Lilly said she recognizes that moving into literature can be an uphill battle, pushing against the notion that The Squickerwonkers is the product of a vanity project. But for Lilly, being a famous actress was never a goal; rather, an unexpected detour on her path to being a writer. In fact, Lilly said that her rise to stardom was exactly what she expected – and that she had very low expectations.
“It actually was everything I thought it would be, and I thought it would be pretty hellish. So that’s disappointing,” she said. “I never dreamed about being a movie star. I never dreamed about that kind of life, and never envied it. When I’d be at the grocery store and line up, I’d see tabloids and think: those poor people, what a miserable life… Acting is a fantastic creative outlet for me, and it’s a way of telling stories, which is what I’m really passionate about. I just happened to get a great opportunity to do it for a good amount of money, and at the time I was one of the brokest people I knew… And for me me this has been a sort of roundabout way to get to my dream, which is writing.”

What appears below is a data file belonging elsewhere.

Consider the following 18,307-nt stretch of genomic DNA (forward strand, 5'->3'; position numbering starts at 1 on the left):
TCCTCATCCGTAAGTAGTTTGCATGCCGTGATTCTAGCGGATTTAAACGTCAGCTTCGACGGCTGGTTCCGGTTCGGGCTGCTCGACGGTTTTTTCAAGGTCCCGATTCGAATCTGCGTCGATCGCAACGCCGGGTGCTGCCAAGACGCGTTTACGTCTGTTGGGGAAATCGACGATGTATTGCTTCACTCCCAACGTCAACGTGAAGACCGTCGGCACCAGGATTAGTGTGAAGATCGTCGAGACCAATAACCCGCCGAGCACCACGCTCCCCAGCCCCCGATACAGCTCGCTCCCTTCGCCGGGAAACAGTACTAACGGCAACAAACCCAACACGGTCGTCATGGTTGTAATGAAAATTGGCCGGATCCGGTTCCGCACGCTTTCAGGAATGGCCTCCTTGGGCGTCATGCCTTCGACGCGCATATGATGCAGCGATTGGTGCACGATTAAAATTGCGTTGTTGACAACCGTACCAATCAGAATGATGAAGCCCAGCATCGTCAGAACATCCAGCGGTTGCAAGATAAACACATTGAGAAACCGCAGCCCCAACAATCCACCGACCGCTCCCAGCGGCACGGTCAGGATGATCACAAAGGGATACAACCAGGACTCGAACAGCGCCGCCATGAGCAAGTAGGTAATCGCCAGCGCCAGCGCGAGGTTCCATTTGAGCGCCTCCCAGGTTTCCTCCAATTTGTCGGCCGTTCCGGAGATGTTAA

And now that she’s pouring her passion into her own writing project, Lilly said she has an easier time looking at movie scripts through a less critical lens.
“By the end of Lost, I used to throw scripts across the room when no one was looking,” she said. “Now that I’ve started writing my own stories, I’ve surprisingly let up a lot when it comes to the acting side of things. Where now instead of being obsessive about it being a good story, I just want to go and have fun.”
Lilly said The Squickerwonkers will be a series of books, with the next releases each focusing on one character from the Squicker-world and how his or her vice led to the character’s demise. Lilly also plans to personally put out an interactive edition of the book, complete with voice acting from actor Sylvestor McCoy, known for his roles in The Hobbit Trilogy and Doctor Who.
In spite of her recently-announced role in the Marvel movie Ant-Man, Lilly said she’s reaching a point in her life where acting will likely become a smaller part of her world than writing.
“In a week, I’ll be 35. So the reality of being a female actress who is nearing 40 means there will be less and less work available, and that suits me just fine,” she said . “I hope that it’ll be more 25/75.”
Lilly’s still readily available to snag her dream role, though, which she said would be a part in a Wes Anderson film.
“He is right up my alley. He is quirky and strange but beautifully and incredibly aesthetic,” she said. “I would kill to do a Wes Anderson film.”
The Squickerwonkers is available online and in stores November 18.